It is also an object of the present invention to provide a versatile portable cart which can interchangeably function as a portable canoe or boat cart which can be folded down and transported within the canoe or boat, as a game cart for transporting game over long, rough terrain, or as a gear cart, all of which can be broken down into a carrying position, by hand or by back.
It is yet another object to provide a portable cart which is either backpackable or which can be carried by hand.
It is further another object to provide a portable search and rescue cart adapted to carry a stretcher or other carrier for an injured person such as what is referred to in the industry as a Stokes-type basket or other medical rescue equipment.
It is yet another object to provide a carrier for transporting military equipment and ordance.
It is yet another object to provide a cart-hauling clamp for pulling the portable cart behind a bicycle while resisting tipping over of the cart during directional change of the cart-hauling bicycle.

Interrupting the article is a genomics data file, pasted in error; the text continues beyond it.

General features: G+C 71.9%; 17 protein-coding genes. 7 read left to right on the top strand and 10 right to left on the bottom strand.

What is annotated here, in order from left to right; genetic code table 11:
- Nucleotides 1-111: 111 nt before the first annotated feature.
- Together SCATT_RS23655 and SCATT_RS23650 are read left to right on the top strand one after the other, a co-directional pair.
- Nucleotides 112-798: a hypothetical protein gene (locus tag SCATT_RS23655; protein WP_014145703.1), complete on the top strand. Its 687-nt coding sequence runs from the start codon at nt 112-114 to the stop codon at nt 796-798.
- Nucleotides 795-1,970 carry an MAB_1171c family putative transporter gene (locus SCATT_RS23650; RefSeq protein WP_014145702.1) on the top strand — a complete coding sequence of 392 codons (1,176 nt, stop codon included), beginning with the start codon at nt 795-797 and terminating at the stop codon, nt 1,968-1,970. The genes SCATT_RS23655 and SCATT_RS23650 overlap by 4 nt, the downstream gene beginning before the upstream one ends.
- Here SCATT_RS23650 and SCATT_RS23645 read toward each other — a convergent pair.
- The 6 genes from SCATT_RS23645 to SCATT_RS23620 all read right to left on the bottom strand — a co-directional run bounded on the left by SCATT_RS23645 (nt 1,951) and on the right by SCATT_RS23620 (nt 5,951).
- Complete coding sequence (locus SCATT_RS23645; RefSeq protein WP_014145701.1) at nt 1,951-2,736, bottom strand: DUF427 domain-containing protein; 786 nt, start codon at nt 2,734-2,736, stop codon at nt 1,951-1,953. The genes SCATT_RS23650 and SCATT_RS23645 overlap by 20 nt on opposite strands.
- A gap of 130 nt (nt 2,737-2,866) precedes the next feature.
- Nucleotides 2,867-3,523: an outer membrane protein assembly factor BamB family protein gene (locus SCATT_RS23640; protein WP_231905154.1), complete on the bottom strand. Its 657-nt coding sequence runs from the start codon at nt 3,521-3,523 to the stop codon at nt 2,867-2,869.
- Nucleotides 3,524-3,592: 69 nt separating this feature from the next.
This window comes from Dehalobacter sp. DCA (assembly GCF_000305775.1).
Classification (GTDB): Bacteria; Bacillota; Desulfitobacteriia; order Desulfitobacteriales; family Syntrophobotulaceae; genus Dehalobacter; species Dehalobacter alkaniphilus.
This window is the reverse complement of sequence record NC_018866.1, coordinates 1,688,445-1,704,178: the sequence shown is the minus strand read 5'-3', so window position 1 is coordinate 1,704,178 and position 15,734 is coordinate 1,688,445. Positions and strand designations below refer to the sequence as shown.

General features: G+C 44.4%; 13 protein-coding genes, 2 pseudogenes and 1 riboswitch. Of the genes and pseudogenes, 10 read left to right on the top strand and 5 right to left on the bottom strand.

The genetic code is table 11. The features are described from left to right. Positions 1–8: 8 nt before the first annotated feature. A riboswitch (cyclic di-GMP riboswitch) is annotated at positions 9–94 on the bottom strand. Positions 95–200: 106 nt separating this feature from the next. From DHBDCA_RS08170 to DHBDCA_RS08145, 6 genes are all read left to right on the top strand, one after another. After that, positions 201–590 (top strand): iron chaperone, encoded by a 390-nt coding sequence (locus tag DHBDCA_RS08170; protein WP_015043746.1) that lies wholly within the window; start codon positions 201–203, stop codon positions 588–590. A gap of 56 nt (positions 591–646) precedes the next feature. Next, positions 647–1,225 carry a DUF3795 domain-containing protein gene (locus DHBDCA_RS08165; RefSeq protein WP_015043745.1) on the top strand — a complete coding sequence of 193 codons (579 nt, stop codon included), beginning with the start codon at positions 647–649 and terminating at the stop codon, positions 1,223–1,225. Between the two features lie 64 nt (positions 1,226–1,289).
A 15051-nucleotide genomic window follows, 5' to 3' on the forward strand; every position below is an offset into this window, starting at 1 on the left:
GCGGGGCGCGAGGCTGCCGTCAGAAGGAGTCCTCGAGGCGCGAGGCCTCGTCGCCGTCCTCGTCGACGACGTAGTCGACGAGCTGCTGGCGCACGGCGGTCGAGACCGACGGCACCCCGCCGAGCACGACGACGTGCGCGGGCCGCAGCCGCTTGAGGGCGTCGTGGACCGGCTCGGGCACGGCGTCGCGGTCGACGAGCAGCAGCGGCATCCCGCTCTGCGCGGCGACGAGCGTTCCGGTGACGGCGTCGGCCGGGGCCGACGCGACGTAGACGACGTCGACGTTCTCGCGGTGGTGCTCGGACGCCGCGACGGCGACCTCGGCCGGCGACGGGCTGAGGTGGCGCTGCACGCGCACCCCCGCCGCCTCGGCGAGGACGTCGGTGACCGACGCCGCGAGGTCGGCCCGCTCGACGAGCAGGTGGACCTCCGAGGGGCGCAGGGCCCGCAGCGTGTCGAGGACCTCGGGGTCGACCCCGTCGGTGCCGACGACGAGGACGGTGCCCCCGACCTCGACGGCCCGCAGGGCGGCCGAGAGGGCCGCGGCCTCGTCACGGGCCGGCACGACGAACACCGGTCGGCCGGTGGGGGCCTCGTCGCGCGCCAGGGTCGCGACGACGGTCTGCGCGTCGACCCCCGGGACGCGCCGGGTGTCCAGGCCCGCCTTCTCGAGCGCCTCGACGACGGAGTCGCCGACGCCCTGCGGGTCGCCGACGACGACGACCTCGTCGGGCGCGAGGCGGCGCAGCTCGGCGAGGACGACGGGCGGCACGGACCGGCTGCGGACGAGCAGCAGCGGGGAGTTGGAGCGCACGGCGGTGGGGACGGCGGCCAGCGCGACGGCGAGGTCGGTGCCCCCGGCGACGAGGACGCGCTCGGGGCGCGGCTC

It is also an object of the present invention to improve over the disadvantages of the prior art.
In keeping with these objects and others which may be apparent, the present invention relates to a portable cart, for use in camping, hunting search and rescue operations and other outdoors activities for carrying canoes and small boats by hand. It may also carry game, injured parties or be used for transporting gear at outdoors locations. It is a versatile portable cart which can interchangeably function as a portable canoe or boat cart which can be folded down and transported within the canoe or boat, as a carry cart for transporting game or injured parties over long, rough terrain, or as a gear cart, all of which can be broken down into a carrying position, by hand or by back.